By Steve Levy
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About this blog: I grew up in Los Angeles and moved to the area in 1963 when I started graduate school at Stanford. Nancy and I were married in 1977 and we lived for nearly 30 years in the Duveneck school area. Our children went to Paly. We moved ... (More)
About this blog: I grew up in Los Angeles and moved to the area in 1963 when I started graduate school at Stanford. Nancy and I were married in 1977 and we lived for nearly 30 years in the Duveneck school area. Our children went to Paly. We moved downtown in 2006 and enjoy being able to walk to activities. I do not drive and being downtown where I work and close to the CalTrain station and downtown amenities makes my life more independent. I have worked all my life as an economist focusing on the California economy. My work centers around two main activities. The first is helping regional planning agencies such as ABAG understand their long-term growth outlook. I do this for several regional planning agencies in northern, southern and central coast California. My other main activity is studying workforce trends and policy implications both as a professional and as a volunteer member of the NOVA (Silicon Valley) and state workforce boards. The title of the blog is Invest and Innovate and that is what I believe is the imperative for our local area, region, state and nation. That includes investing in people, in infrastructure and in making our communities great places to live and work. I served on the recent Palo Alto Infrastructure Commission. I also believe that our local and state economy benefits from being a welcoming community, which mostly we are a leader in, for people of all religions, sexual preferences and places of birth. (Hide)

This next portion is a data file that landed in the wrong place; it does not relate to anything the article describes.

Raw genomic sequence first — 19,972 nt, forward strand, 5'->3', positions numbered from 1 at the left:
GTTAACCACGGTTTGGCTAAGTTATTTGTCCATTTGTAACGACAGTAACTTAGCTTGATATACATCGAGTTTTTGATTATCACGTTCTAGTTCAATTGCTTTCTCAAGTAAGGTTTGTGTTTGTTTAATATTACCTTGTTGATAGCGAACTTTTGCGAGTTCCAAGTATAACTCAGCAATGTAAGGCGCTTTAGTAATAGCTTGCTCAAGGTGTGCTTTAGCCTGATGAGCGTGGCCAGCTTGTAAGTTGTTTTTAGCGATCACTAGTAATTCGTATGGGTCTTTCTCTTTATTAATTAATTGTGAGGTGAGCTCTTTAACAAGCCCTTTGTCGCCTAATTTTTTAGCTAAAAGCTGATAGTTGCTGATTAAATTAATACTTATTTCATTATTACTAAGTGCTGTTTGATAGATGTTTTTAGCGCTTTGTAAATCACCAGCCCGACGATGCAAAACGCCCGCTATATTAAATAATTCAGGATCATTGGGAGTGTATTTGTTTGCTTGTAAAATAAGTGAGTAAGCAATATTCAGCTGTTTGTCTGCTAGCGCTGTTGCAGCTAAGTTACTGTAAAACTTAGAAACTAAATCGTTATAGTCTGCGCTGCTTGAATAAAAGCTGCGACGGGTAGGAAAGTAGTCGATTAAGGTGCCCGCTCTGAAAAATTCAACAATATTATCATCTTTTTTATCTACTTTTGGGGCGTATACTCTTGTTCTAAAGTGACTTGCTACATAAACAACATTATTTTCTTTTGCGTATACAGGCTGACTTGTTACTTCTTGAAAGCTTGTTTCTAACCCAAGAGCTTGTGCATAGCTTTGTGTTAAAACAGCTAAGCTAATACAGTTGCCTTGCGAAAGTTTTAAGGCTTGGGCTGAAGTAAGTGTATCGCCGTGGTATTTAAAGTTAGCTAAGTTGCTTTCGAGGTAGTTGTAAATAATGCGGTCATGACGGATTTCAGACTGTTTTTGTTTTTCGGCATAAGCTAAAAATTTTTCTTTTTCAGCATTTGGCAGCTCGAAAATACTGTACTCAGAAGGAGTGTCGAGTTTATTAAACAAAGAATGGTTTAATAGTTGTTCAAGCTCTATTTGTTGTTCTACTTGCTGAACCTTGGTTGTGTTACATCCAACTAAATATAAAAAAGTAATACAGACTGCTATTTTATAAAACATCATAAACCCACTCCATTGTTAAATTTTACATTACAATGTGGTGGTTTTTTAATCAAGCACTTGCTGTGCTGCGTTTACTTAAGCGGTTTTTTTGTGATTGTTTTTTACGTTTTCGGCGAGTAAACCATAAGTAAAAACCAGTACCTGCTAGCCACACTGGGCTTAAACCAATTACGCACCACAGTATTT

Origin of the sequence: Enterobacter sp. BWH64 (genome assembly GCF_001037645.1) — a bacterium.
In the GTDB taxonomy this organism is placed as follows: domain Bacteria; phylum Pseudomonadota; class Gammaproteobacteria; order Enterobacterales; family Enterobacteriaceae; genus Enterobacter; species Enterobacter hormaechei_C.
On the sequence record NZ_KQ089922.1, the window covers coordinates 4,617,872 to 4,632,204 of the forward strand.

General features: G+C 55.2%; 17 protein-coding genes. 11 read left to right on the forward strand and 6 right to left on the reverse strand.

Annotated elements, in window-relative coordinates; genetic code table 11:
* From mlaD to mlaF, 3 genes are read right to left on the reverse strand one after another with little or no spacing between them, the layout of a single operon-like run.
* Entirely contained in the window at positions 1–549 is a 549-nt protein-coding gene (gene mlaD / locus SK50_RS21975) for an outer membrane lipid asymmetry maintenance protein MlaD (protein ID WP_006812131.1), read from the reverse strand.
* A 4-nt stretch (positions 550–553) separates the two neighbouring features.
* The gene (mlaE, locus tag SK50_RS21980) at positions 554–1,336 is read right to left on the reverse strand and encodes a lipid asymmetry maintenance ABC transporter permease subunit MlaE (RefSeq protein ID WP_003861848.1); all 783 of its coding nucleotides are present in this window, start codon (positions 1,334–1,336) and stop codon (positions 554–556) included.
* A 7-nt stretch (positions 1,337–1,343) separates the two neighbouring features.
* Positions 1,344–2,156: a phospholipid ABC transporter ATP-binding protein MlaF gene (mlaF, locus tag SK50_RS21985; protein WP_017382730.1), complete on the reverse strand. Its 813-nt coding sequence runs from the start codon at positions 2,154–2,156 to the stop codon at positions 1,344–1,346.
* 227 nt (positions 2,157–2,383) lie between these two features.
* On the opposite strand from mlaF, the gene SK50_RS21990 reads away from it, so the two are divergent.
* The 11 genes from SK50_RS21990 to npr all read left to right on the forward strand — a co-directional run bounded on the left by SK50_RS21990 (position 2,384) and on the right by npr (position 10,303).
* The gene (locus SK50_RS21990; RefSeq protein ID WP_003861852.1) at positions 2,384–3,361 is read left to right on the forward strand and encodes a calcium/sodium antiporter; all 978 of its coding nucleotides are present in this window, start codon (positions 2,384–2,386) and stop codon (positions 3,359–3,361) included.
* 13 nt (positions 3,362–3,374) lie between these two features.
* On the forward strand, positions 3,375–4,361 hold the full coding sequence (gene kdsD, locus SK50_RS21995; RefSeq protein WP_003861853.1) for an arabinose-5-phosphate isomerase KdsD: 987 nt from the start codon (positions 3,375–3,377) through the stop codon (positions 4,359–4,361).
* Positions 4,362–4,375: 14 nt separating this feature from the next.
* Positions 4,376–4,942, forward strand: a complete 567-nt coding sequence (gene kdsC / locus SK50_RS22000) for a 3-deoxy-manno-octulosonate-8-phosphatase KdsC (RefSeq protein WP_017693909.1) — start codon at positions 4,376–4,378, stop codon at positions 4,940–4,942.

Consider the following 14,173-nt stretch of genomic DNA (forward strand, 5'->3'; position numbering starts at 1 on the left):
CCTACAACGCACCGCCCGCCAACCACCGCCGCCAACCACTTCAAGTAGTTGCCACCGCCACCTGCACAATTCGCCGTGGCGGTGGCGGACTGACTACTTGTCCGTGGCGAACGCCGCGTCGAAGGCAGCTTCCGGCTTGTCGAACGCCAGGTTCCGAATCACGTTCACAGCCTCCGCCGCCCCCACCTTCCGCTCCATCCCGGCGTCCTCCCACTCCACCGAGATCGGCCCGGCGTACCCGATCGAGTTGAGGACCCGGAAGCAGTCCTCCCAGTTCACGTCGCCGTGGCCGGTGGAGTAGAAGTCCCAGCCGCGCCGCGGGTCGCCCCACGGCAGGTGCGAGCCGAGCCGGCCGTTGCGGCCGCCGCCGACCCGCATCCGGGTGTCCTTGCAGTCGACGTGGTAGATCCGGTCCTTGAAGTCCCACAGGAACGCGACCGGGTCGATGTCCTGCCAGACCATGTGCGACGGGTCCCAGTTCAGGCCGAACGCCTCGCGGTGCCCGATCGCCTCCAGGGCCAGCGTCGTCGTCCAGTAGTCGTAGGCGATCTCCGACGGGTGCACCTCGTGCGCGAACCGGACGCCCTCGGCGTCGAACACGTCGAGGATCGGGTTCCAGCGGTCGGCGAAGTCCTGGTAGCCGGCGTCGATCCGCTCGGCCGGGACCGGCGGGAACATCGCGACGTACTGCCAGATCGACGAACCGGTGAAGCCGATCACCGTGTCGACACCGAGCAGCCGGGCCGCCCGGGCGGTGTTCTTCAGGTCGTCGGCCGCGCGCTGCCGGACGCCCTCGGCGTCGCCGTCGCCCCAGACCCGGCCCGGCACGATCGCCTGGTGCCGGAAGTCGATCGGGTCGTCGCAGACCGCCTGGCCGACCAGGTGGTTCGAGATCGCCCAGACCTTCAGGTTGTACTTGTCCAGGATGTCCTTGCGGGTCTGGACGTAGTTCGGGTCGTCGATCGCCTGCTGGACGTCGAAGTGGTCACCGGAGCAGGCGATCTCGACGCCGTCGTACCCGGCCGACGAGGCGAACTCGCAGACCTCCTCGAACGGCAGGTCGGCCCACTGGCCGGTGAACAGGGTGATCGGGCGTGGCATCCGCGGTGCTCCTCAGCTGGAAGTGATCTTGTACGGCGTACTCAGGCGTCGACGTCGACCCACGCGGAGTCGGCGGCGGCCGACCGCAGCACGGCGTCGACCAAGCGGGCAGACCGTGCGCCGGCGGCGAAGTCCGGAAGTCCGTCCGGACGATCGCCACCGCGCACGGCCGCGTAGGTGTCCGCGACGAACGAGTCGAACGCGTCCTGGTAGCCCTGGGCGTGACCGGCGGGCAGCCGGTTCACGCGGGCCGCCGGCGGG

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Stronger Than Expected Job Growth in Bay Area and State
Uploaded: Mar 23, 2013
California's job growth was stronger than previously reported. The stronger gains are seen throughout the state. Moreover, the upward revision in state job totals comes in sectors important for future economic growthprofessional services, construction, tourism and foreign trade. There was also an upward revision to manufacturing jobs.
California outpaced the nation in job growth in 2012 and that honor was shared among many metro areas in the state. Stories about California's economic demise are simply wrong according to the newly released data.
Job Growth Throughout California
% Change Job Gain Upward Revision
Jan 12-13 Jan 12-13 From Previous Report
California 2.0% 286,100 129,100
Los Angeles 1.9% 73,800 22,200
Orange 2.2% 30,600 20,700
Riv-San Ber 2.1% 24,200 15,200
San Francisco 4.3% 41,300 19,100
Oakland 2.6% 24,500 20,100
San Jose 3.2% 28,600 1,200
San Diego 2.5% 30,600 8,500
Sacramento 1.5% 11,900 12,500
Fresno 1.7% 4,800 -900
Bakersfield 2.3% 5,400 9,900
San Luis Obispo 7.6% 7,400 4,700
The Bay Area is the state's job growth leader with the San Francisco metro area named by BLS as the fastest growing metropolitan division economy in the nation with a 4.3% gain. The East Bay returned to job growth with a 2.6% increase, far above the national 1.5% gain. The San Jose metro area added 28,600 jobs for a 3.2% gain.
The Bay Area added 185,000 jobs between December 2010 and December 2012 and 113,000 jobs in the year ending December 2012. The Bay Area and Silicon Valley gains were led by software, computer services and othe professional services along with growth in tourism and a beginning rebound in construction.
Southern California economies outpaced the nation in 2012 as well with gains of 2.2% (+30,600 jobs) in Orange County, 1.9% (73,800 jobs) in Los Angeles County and 2.1% (24,200 jobs) in the Inland Empire. Gains in tourism, construction, professional services and trade helped Southern California.
San Diego County has strong growth of 30,600 jobs in the past 12 months or +2.5%
San Luis Obispo County led the nation with a 7.6% job gain.
Upward revisions to previous estimates for both 2011 and 2012 pushed job growth higher throughout the state. For example Los Angeles County is now reported to have 22,200 more jobs in December 2012 than previously thought.
Unemployment rates remain high throughout the state and in all areas except the Bay Area, there is still far to go in reversing recession job losses. The Bay Area should regain pre-recession job levels in the next three months. The San Francisco and San Jose metro areas, the heart of Silicon Valley, have already reached pre-recession job peaks.
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